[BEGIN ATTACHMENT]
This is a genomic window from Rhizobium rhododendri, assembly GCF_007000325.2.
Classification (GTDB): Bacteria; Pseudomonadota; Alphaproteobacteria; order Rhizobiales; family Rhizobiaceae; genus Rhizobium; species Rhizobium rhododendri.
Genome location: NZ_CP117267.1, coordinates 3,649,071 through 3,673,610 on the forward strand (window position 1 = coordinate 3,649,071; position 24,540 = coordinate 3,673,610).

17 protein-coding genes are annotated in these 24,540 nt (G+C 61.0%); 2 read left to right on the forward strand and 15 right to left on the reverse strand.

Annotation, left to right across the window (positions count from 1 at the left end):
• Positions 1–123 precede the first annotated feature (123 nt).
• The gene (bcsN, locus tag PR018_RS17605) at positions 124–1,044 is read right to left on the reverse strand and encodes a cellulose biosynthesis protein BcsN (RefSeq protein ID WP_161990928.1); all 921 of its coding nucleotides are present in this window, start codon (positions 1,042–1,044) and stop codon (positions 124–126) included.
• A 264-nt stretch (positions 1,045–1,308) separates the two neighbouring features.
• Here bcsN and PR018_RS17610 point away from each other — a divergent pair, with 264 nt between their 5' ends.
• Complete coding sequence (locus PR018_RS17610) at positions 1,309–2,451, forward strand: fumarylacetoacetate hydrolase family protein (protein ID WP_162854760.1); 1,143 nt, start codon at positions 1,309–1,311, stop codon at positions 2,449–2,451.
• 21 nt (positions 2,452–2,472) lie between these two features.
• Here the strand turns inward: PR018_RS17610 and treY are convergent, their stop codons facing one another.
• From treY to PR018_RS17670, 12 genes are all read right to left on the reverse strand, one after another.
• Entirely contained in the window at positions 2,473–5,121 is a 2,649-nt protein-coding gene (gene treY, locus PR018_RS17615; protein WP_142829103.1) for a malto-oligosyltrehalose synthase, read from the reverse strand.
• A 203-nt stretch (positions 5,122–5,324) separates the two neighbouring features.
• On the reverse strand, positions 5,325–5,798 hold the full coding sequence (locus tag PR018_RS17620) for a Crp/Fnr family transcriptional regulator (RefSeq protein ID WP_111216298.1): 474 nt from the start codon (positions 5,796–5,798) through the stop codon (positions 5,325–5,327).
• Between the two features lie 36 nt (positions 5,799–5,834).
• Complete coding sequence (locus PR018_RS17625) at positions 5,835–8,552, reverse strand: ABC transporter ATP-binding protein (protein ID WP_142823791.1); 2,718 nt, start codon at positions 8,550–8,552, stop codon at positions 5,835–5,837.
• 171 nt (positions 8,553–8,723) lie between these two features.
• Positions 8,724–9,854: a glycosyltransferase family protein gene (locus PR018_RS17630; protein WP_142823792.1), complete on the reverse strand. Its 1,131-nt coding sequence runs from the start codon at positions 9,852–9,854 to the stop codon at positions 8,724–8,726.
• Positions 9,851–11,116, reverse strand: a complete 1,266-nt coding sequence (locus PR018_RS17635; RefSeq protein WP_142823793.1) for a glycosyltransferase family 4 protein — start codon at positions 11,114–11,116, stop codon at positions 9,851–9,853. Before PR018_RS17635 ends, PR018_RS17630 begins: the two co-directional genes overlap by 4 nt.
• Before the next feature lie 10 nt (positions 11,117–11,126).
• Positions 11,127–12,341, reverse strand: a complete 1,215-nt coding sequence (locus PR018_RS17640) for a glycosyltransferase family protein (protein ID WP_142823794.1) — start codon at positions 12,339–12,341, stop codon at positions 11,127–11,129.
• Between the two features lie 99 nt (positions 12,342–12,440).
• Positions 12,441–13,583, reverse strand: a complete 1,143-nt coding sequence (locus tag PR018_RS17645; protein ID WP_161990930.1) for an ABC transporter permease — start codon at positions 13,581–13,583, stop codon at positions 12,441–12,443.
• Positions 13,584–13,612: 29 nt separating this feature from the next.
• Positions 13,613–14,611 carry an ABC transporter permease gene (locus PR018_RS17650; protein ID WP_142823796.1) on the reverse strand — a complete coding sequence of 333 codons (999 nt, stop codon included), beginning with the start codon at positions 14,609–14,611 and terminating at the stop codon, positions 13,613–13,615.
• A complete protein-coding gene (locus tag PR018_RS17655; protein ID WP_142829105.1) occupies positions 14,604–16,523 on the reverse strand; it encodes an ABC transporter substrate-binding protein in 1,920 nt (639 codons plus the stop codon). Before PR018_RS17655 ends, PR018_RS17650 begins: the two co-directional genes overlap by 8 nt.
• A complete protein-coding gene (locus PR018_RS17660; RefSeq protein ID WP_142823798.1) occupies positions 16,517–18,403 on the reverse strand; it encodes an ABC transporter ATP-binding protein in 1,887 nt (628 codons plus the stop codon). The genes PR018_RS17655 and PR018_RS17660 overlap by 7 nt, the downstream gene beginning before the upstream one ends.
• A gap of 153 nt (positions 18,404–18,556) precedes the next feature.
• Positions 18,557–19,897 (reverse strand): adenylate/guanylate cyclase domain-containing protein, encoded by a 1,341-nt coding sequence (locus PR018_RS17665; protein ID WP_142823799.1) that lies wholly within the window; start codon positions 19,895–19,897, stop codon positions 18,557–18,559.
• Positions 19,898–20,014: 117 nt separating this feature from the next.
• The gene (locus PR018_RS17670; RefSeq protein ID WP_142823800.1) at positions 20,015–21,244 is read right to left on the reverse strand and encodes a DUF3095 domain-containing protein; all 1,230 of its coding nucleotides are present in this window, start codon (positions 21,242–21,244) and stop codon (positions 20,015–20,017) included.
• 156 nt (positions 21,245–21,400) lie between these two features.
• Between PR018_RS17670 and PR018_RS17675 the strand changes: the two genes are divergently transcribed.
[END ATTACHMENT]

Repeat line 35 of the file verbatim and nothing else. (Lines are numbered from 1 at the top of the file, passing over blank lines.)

• Between PR018_RS17670 and PR018_RS17675 the strand changes: the two genes are divergently transcribed.